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Monarch Butterflies Return to California

Butterflies land on branches at Monarch Grove Sanctuary in Pacific Grove, Calif., Wednesday, Nov. 10, 2021. The number of Western monarch butterflies wintering along California's central coast is bouncing back after the population reached an all-time low last year.
Monarch Butterflies Return to California
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There is new hope for the future of a population of endangered butterflies in the American state of California. Last year, a count of the orange-and-black Western monarchs reached a record low of about 1,900.

But this year, butterfly counters are reporting tens of thousands more Western monarchs. The insects live along California’s central coast in winter.

The non-profit science group Xerces Society for Invertebrate Conservation carries out the official study every year. It just opened the first period of this year’s count on November 13. But it says early reports are positive.

Sarina Jepsen is director of Endangered Species at Xerces Society. She says volunteer counters have reported the presence of as many as 50,000 monarchs in the last few weeks.

Jepsen says the finding is “…not a recovery, but we’re really optimistic and just really glad that there are monarchs here and that gives us a bit of time to work toward recovery of the Western monarch migration.”

In the 1980s, millions of Western monarchs gathered in trees from northern California down to western Mexico. Now, their wintering sites are mostly on California’s central coast.

Western monarch butterflies travel south from the Pacific Northwest to California each winter. They return to the same places and even the same trees, where they gather. The monarchs usually arrive in California at the beginning of November. They spread across the country once warmer weather arrives in March.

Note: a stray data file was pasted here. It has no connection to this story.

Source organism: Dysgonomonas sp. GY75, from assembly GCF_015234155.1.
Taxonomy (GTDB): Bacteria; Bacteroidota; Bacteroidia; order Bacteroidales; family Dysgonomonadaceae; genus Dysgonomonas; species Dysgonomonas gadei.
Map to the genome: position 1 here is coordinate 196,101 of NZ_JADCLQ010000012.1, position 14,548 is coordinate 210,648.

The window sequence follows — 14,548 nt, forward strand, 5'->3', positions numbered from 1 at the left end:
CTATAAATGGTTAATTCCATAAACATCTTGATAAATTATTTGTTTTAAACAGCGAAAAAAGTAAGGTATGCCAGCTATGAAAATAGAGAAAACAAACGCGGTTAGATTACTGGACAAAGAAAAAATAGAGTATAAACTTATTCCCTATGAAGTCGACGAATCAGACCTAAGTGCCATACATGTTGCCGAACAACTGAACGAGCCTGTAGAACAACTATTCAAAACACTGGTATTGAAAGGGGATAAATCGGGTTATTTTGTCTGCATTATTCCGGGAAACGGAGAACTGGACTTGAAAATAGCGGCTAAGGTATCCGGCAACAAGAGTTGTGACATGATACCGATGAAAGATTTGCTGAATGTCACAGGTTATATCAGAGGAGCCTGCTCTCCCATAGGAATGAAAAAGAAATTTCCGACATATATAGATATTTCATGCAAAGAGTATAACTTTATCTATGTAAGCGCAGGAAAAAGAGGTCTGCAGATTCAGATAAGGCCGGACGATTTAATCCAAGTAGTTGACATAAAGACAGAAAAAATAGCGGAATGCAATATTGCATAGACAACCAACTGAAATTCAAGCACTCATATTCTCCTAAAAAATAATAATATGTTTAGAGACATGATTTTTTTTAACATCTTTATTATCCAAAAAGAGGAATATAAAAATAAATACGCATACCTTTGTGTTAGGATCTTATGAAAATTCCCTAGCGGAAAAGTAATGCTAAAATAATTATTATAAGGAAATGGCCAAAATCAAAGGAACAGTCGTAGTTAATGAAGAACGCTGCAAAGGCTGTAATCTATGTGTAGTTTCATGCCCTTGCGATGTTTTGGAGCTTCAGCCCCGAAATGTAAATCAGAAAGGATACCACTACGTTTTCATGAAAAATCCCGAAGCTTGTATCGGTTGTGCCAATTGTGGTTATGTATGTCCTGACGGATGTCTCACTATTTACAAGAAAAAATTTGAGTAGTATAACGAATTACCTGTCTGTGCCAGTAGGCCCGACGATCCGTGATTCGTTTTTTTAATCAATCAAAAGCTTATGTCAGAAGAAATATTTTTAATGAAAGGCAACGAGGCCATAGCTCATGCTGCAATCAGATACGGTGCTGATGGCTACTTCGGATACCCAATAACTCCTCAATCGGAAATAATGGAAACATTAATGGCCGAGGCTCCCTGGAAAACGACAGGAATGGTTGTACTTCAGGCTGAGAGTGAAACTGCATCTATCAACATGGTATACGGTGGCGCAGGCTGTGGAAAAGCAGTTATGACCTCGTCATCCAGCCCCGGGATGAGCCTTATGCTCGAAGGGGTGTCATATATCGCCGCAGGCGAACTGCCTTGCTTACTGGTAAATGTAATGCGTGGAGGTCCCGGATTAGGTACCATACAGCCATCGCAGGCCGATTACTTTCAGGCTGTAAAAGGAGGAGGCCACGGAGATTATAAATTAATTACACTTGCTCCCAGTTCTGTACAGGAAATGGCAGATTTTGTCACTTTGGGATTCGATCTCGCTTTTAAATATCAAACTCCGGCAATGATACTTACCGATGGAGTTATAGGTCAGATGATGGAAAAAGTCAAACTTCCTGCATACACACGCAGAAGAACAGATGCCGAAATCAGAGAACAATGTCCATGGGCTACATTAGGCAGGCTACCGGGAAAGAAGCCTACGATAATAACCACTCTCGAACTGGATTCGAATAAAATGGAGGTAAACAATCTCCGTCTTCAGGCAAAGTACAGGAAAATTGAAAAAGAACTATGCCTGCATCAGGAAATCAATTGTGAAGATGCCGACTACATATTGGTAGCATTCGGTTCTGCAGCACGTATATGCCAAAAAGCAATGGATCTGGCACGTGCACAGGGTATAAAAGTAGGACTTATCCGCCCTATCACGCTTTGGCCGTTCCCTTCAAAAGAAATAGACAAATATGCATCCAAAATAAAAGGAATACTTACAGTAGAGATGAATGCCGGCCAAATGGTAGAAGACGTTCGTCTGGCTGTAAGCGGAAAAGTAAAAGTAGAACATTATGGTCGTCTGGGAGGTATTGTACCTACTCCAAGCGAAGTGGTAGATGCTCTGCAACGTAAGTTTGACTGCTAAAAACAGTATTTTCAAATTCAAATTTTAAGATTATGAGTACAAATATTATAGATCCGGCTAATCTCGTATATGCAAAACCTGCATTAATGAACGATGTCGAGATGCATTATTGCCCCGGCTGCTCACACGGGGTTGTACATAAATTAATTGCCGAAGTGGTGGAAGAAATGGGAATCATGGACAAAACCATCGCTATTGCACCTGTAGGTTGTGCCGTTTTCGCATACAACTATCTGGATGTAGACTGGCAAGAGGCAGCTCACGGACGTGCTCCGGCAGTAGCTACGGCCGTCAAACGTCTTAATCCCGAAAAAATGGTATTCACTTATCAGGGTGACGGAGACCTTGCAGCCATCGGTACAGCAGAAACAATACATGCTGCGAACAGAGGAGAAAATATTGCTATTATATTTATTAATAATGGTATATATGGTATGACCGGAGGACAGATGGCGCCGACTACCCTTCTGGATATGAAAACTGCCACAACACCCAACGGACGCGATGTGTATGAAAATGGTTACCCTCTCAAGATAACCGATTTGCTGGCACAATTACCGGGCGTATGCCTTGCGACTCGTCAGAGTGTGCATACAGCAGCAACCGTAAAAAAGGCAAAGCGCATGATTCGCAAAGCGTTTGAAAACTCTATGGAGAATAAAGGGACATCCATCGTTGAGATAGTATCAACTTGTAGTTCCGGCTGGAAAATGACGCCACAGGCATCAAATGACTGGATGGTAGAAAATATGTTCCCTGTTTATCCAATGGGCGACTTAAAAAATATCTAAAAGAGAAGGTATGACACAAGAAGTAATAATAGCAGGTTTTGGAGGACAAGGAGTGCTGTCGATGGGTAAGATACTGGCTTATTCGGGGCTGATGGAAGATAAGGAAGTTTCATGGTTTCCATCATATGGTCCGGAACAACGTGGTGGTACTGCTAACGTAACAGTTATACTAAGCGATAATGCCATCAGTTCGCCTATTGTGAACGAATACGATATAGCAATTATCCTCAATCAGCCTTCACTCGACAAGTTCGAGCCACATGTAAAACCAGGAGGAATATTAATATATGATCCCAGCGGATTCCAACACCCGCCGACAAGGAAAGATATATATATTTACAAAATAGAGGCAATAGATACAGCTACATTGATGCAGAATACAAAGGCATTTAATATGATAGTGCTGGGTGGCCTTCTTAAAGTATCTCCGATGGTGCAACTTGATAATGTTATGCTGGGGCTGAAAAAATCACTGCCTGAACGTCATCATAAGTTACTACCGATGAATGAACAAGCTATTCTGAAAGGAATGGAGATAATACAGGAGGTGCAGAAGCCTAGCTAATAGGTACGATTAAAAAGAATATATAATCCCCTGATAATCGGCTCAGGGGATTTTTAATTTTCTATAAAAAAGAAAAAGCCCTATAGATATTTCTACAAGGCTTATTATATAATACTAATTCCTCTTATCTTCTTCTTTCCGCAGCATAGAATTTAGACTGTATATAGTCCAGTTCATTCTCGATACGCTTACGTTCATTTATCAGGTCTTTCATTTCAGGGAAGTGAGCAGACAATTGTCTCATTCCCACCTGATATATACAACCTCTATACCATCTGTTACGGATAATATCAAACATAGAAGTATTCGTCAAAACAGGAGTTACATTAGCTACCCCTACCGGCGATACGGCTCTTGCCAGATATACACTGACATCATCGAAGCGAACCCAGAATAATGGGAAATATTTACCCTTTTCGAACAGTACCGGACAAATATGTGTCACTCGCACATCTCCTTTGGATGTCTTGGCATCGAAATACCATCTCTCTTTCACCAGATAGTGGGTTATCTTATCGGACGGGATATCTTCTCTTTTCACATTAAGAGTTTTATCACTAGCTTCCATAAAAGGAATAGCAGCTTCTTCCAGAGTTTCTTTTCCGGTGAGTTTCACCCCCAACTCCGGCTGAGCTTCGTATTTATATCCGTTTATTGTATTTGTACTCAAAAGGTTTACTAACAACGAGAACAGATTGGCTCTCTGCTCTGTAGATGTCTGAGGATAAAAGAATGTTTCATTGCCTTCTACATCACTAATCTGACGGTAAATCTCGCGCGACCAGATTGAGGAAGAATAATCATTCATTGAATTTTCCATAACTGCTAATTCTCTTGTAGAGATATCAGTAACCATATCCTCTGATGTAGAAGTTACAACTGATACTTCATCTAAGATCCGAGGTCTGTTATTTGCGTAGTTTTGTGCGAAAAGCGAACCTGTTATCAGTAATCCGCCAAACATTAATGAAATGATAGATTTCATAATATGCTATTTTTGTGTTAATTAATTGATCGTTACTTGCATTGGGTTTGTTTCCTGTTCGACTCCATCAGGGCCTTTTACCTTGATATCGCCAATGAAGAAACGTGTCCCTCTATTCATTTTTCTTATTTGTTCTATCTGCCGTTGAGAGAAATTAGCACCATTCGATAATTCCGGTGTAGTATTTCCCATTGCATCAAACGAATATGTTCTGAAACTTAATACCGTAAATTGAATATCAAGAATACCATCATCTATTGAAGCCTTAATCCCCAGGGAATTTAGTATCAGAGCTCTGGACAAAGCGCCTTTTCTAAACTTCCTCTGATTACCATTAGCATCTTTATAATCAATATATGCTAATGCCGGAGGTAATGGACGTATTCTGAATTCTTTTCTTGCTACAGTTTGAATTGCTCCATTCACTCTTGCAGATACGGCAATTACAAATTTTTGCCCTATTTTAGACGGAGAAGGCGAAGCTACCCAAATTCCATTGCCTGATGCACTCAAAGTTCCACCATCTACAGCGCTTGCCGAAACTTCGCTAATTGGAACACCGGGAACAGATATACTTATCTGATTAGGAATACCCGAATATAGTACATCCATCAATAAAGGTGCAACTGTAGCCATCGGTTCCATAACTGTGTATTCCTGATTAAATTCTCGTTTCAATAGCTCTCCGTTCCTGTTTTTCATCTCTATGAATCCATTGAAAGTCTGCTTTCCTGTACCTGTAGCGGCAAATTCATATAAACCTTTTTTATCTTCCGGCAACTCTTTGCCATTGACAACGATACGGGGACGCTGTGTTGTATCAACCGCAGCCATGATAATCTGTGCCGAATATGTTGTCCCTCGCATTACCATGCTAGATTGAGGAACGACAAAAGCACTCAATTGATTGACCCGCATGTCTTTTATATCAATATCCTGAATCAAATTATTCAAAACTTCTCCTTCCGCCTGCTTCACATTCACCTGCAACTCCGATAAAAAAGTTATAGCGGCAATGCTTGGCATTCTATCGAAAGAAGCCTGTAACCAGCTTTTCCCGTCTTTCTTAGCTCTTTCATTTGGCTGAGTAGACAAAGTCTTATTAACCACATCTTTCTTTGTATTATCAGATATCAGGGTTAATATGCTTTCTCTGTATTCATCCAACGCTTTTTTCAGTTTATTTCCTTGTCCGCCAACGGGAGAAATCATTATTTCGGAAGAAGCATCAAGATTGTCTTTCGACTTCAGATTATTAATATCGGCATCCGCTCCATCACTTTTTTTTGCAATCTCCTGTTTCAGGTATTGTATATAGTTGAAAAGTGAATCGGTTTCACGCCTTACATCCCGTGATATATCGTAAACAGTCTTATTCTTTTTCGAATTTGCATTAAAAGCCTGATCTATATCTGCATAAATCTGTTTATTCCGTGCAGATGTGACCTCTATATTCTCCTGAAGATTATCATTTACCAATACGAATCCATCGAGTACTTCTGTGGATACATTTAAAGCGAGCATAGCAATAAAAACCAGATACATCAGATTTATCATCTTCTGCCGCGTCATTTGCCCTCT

The Western monarch butterfly population has decreased by more than 99 percent since the 1980s.

Another monarch population on the eastern side of the Rocky Mountains travels from southern Canada and the northeastern United States to spend the winter in western Mexico. Scientists estimate the monarch population in the eastern U.S. has fallen about 80 percent since the mid-1990s.

Monarchs from across the West migrate yearly to about 100 wintering sites along central California’s Pacific coast. One of the best-known wintering places is the Monarch Grove Sanctuary in the city of Pacific Grove.

Pacific Grove, California, known as “Butterfly Town, USA,” has worked for years to help the decreasing monarch population. The city holds a parade to celebrate the butterflies every October. It also bans human interference with the monarchs. The crime carries a $1,000 fine.

Last year, no monarchs appeared in Pacific Grove. But this year, an early count found that more than 13,000 of the insects had moved in.

Scientists do not know why the population increased this year. But Jepsen said it is likely a combination of reasons, including better conditions on their breeding grounds.

Monarch butterflies lack state and federal legal protection that could keep their territory from being destroyed. Last year, the butterflies were denied federal protection. But the insects are now among the candidates for listing under the federal Endangered Species Act.

I’m Jonathan Evans.

Haven Daley and Olga R. Rodriguez reported on this story for the Associated Press. Jonathan Evans adapted this story for Learning English. Caty Weaver was the editor.


Words in This Story

optimisticadj. having or showing hope for the future : expecting good things to happen

gladadj. feeling pleasure, joy, or delight

breedingn. the process by which young animals, birds, etc., are produced by their parents